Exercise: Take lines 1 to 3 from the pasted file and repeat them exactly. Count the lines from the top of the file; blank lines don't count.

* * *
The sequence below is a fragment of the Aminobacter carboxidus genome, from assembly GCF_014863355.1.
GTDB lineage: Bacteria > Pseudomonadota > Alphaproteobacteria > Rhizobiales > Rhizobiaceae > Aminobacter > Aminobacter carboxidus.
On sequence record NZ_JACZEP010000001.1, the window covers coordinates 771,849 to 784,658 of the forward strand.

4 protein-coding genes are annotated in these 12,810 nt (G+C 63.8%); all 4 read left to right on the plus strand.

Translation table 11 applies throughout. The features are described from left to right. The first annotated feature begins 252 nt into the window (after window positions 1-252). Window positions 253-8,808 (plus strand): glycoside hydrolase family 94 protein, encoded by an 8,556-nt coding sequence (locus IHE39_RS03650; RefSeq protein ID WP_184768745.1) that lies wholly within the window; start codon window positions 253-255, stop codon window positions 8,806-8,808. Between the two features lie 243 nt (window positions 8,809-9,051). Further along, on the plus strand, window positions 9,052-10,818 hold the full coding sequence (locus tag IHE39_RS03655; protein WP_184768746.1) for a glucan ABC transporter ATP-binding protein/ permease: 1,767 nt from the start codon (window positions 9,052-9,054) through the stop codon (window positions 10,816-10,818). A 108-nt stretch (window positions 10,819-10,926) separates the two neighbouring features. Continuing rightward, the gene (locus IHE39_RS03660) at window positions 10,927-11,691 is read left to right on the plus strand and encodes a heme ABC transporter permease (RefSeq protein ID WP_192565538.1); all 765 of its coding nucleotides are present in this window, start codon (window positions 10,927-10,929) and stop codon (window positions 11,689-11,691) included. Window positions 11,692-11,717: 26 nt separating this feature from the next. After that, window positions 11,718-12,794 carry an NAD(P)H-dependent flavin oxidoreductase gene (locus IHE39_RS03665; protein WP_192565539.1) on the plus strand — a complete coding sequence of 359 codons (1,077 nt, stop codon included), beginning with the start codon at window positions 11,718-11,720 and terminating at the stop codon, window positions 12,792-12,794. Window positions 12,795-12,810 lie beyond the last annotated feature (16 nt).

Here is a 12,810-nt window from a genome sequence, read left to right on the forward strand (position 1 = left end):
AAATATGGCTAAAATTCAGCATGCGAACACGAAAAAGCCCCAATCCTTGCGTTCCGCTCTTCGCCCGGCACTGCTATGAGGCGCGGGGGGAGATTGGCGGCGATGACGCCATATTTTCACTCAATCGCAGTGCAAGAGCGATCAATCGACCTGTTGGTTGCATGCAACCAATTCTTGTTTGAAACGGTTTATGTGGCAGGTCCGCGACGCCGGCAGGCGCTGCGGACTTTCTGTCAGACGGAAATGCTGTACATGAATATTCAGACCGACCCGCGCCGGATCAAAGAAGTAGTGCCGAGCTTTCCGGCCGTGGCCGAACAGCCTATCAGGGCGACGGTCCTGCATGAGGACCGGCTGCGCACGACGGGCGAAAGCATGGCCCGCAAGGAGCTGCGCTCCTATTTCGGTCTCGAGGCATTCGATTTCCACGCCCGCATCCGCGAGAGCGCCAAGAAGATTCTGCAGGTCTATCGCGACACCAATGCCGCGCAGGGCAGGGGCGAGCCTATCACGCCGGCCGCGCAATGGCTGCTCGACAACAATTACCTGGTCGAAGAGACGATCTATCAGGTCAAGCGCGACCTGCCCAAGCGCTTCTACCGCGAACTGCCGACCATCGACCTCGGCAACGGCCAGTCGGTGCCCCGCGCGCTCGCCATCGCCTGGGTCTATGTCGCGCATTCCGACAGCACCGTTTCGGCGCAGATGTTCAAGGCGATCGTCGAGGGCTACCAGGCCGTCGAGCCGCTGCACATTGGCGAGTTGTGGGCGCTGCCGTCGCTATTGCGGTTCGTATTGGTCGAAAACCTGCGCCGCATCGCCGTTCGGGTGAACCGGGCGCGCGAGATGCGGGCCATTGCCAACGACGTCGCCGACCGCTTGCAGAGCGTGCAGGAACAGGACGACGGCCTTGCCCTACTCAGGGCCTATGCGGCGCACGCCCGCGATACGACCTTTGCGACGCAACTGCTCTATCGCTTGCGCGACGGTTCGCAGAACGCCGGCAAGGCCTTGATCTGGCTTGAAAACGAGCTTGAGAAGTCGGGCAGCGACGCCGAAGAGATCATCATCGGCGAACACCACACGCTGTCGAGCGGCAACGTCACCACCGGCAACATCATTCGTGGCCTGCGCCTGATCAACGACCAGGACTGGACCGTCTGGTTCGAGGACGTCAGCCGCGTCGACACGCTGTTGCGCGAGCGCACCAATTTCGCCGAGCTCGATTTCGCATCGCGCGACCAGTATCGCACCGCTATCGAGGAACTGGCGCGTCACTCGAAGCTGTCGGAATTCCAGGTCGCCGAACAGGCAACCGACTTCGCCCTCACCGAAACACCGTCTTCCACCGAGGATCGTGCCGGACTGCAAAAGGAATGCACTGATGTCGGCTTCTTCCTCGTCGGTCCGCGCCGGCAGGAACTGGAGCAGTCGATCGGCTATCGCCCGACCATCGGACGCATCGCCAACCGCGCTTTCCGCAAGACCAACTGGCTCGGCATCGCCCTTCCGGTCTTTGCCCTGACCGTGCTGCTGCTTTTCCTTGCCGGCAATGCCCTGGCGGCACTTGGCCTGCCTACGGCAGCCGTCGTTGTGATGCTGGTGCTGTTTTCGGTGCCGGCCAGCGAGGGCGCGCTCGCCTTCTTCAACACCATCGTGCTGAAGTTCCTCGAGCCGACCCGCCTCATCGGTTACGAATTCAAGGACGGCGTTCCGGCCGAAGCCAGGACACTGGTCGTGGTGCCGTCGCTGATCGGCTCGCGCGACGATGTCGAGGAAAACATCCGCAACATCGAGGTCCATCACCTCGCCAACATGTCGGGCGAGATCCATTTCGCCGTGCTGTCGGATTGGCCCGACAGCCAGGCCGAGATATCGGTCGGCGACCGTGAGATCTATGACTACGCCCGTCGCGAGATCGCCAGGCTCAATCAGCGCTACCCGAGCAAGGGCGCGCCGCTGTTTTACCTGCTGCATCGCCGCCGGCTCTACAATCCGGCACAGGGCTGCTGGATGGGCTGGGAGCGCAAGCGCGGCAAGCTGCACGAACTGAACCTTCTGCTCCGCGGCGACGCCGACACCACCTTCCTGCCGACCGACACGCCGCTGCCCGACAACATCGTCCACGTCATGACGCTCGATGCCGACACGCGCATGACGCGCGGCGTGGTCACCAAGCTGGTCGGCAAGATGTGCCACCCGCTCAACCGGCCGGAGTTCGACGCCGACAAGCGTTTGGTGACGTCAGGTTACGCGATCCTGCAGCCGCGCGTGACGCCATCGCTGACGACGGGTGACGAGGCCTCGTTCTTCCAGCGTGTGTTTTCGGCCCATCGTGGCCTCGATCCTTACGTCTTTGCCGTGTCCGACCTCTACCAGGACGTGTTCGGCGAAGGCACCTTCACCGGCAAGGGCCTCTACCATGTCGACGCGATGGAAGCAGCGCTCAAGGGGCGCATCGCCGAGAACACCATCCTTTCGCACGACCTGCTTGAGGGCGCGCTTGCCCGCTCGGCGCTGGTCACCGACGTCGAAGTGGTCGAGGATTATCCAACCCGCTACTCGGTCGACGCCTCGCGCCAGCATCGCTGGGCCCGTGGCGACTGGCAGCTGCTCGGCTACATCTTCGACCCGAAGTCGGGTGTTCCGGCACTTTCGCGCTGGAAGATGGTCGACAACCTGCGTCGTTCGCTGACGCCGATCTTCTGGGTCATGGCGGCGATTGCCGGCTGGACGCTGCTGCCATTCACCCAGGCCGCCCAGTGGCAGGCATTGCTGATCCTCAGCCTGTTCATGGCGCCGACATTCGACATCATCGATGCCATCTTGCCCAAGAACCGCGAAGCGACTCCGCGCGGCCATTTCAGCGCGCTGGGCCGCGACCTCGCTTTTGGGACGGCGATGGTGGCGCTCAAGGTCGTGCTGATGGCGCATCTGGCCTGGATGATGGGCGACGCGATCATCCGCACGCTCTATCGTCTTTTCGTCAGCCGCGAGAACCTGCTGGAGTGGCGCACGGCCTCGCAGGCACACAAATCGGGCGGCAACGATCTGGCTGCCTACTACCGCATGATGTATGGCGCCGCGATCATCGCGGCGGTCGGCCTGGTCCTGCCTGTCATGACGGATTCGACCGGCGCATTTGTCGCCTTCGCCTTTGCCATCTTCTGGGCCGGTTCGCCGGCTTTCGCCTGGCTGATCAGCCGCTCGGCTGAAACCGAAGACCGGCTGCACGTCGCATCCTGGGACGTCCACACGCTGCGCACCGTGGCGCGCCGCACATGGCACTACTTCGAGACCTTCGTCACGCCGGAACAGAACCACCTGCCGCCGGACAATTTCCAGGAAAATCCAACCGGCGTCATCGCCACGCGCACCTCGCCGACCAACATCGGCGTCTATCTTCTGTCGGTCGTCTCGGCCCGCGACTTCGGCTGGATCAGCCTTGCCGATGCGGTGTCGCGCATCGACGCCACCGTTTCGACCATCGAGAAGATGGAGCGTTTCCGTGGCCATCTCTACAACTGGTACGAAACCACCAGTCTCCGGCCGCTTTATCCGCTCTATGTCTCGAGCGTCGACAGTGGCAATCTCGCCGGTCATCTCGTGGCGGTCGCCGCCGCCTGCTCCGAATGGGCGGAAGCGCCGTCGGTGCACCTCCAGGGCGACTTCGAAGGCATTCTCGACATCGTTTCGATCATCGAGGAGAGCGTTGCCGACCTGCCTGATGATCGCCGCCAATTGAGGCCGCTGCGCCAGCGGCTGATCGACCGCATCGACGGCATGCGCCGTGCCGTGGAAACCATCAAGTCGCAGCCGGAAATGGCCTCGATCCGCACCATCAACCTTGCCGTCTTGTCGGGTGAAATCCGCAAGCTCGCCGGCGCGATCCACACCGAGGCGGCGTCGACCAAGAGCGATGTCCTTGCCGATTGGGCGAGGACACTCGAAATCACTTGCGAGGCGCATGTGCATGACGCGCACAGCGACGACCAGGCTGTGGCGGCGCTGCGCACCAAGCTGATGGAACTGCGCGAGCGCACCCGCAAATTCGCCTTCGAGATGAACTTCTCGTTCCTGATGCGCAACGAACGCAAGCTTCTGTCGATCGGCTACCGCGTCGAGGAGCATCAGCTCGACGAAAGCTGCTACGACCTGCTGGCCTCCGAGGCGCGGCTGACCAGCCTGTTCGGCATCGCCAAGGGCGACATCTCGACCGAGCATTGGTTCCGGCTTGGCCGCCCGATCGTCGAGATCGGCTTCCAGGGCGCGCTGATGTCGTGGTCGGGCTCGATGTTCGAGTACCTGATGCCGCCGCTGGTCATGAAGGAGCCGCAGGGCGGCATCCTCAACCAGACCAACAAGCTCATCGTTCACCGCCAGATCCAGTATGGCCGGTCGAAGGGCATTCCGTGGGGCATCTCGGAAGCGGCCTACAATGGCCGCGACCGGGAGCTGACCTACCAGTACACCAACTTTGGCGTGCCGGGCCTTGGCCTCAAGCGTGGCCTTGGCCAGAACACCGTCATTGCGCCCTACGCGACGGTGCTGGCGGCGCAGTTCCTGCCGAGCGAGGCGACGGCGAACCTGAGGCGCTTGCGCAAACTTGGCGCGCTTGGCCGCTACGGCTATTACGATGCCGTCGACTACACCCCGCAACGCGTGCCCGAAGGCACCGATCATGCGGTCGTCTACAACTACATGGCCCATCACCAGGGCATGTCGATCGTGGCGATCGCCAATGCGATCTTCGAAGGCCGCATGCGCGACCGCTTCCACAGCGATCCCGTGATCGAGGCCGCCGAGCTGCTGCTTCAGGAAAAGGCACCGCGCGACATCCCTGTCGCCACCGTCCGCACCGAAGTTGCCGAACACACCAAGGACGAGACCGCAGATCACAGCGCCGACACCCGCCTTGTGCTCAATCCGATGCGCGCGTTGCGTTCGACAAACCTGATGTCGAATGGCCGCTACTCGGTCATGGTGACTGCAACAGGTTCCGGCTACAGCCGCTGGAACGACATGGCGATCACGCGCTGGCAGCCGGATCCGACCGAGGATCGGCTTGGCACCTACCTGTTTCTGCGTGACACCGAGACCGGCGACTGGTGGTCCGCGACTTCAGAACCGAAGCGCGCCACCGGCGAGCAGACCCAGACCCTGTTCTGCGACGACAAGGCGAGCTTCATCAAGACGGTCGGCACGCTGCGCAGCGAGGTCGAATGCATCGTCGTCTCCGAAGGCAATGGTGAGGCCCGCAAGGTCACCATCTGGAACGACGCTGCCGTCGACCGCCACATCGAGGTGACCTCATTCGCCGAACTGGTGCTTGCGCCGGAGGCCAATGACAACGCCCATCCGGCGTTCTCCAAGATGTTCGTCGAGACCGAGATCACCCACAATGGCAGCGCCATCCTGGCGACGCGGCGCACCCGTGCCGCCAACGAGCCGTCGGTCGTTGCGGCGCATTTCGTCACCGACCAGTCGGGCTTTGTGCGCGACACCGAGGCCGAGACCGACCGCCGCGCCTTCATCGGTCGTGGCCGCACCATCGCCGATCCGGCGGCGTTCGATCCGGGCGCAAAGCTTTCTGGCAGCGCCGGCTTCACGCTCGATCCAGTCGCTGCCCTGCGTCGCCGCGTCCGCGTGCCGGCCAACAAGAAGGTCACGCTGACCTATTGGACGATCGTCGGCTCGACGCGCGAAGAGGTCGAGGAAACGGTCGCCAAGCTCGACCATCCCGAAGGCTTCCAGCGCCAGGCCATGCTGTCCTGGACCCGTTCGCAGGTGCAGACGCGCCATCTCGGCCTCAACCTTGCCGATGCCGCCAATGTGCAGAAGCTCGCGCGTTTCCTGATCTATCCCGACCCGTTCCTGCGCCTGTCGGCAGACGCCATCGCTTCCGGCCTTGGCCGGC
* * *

The sequence below is a fragment of the Aminobacter carboxidus genome, from assembly GCF_014863355.1.
GTDB lineage: Bacteria > Pseudomonadota > Alphaproteobacteria > Rhizobiales > Rhizobiaceae > Aminobacter > Aminobacter carboxidus.
On sequence record NZ_JACZEP010000001.1, the window covers coordinates 771,849 to 784,658 of the forward strand.